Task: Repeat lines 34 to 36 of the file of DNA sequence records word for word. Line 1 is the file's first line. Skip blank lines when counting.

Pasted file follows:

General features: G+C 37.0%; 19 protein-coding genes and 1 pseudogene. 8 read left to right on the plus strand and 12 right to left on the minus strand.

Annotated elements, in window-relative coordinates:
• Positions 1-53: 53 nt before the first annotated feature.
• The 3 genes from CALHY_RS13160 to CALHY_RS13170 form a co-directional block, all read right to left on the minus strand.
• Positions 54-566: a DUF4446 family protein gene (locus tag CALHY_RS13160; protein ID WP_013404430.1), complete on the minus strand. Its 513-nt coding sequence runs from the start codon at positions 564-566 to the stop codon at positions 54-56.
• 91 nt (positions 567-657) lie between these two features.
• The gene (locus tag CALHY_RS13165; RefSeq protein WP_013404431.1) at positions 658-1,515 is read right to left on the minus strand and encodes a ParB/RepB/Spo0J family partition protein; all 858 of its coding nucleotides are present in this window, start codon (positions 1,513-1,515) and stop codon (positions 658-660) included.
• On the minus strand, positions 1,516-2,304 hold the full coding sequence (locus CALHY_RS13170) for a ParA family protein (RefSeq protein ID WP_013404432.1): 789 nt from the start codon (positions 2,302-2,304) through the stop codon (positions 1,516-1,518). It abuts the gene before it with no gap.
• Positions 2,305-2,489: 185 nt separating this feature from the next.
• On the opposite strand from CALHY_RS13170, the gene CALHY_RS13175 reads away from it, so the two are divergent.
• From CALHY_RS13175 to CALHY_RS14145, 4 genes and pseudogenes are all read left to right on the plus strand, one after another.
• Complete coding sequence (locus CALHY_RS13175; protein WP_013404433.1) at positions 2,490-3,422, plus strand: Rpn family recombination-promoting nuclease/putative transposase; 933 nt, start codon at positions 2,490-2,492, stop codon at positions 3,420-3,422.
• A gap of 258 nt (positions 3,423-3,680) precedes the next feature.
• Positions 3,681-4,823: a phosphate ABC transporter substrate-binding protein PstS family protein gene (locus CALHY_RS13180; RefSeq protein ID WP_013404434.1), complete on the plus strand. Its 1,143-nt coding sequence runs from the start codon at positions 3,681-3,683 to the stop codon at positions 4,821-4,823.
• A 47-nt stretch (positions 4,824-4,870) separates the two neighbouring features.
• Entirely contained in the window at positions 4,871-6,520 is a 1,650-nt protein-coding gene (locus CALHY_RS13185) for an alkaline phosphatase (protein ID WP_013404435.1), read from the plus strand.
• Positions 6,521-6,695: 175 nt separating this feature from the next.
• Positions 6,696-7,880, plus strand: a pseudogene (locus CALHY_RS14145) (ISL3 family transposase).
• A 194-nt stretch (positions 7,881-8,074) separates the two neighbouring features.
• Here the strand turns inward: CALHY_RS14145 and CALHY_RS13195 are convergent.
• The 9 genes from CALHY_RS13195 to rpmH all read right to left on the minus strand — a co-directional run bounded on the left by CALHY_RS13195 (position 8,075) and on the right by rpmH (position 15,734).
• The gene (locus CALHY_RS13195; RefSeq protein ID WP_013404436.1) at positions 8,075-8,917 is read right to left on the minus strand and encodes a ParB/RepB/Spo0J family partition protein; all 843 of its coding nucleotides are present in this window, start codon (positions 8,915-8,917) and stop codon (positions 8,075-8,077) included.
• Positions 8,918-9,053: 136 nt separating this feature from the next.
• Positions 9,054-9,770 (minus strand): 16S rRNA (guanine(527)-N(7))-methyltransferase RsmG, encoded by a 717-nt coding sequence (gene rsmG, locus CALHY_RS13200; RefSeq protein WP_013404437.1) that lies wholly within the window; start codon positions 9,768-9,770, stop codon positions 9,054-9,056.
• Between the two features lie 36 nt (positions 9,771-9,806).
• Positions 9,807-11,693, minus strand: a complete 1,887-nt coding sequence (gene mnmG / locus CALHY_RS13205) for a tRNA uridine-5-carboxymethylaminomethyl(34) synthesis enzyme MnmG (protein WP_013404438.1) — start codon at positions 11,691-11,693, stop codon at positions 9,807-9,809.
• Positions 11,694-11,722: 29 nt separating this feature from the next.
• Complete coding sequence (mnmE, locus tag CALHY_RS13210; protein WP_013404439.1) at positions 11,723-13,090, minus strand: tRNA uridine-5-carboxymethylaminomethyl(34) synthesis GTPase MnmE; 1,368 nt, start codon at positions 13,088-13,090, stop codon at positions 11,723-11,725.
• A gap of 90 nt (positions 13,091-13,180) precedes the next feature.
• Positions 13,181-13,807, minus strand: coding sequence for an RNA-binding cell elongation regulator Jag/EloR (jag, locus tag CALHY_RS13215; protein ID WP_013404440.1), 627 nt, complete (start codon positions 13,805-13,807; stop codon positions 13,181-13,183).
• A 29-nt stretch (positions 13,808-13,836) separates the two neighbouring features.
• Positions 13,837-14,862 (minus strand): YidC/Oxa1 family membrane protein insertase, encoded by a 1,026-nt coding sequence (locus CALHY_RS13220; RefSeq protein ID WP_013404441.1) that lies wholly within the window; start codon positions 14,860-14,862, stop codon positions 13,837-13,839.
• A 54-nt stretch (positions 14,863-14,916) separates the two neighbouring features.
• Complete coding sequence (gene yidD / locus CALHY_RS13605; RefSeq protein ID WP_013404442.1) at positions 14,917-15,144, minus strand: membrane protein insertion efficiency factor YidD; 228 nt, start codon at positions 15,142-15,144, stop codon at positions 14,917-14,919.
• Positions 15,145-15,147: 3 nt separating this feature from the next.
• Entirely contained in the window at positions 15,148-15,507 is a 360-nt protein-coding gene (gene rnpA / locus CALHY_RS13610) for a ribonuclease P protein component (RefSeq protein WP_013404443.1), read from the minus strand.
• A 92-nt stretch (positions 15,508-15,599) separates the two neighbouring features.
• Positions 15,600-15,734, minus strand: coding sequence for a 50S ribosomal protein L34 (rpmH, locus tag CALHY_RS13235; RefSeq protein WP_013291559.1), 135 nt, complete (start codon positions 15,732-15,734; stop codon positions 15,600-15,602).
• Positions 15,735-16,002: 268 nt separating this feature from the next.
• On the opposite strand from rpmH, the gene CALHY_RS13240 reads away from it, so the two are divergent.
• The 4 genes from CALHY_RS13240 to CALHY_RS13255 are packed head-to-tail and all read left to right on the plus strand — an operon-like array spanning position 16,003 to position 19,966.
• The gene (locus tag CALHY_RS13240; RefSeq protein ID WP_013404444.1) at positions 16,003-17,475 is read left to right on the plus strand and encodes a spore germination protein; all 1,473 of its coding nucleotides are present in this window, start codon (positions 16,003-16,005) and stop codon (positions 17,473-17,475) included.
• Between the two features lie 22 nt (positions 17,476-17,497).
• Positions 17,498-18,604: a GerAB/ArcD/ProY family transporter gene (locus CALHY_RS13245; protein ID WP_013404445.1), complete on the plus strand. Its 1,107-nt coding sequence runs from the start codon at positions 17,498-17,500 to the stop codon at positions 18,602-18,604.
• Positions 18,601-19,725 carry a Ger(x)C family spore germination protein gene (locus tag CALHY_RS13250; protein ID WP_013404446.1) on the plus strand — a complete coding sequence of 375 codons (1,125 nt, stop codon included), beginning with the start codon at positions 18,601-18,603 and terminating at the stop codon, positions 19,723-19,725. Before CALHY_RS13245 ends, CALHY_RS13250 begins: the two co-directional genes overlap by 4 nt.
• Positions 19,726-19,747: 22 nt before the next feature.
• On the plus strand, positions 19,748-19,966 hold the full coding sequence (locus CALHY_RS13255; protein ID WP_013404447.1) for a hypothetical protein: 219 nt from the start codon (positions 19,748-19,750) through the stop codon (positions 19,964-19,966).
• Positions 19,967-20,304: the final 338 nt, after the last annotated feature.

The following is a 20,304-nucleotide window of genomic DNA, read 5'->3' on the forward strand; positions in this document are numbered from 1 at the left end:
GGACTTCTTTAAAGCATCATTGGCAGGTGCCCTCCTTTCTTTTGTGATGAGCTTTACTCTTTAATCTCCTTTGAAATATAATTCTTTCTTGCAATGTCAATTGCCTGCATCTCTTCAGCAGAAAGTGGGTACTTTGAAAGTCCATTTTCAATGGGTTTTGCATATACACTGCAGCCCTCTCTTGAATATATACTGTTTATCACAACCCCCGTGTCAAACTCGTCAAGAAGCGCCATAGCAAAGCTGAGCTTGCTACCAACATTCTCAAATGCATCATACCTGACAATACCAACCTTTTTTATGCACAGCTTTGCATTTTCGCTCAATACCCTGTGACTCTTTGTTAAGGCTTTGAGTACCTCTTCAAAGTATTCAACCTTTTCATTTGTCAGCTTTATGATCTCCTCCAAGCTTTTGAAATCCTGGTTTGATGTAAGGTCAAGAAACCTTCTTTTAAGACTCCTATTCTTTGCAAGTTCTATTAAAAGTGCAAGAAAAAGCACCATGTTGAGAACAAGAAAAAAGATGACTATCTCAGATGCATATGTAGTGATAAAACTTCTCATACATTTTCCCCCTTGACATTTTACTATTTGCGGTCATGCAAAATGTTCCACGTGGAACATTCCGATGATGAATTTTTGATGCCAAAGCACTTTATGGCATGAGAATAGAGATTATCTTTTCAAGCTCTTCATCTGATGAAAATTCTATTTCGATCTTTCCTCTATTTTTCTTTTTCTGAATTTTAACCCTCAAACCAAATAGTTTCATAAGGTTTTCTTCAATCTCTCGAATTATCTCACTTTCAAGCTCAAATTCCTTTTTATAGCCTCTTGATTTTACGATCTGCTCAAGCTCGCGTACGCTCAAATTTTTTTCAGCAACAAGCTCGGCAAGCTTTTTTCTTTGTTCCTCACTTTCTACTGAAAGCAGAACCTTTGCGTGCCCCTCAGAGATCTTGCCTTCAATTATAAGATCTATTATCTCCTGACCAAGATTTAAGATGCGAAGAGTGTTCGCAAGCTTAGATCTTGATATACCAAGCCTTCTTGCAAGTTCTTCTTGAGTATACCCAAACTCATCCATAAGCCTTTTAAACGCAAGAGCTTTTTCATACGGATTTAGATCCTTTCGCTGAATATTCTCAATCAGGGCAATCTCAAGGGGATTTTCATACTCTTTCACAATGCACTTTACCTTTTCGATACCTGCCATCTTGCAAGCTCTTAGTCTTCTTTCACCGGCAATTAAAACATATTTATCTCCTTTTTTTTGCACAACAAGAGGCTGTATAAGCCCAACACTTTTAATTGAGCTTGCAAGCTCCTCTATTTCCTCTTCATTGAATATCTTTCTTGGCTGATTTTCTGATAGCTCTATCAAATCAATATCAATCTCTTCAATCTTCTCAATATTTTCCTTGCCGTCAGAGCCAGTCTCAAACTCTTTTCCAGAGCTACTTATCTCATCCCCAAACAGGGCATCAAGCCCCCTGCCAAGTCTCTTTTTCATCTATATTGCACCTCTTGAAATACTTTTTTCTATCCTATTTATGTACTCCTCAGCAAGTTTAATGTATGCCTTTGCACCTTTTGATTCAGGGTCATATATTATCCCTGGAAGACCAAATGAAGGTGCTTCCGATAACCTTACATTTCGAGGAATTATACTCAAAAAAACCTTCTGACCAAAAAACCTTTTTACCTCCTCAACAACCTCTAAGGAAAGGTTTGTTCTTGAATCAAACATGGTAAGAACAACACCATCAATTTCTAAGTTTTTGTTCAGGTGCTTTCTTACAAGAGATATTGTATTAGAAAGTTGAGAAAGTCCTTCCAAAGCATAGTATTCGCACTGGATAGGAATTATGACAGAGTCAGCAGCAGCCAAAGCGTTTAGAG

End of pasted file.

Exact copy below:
• Complete coding sequence (gene yidD / locus CALHY_RS13605; RefSeq protein ID WP_013404442.1) at positions 14,917-15,144, minus strand: membrane protein insertion efficiency factor YidD; 228 nt, start codon at positions 15,142-15,144, stop codon at positions 14,917-14,919.
• Positions 15,145-15,147: 3 nt separating this feature from the next.
• Entirely contained in the window at positions 15,148-15,507 is a 360-nt protein-coding gene (gene rnpA / locus CALHY_RS13610) for a ribonuclease P protein component (RefSeq protein WP_013404443.1), read from the minus strand.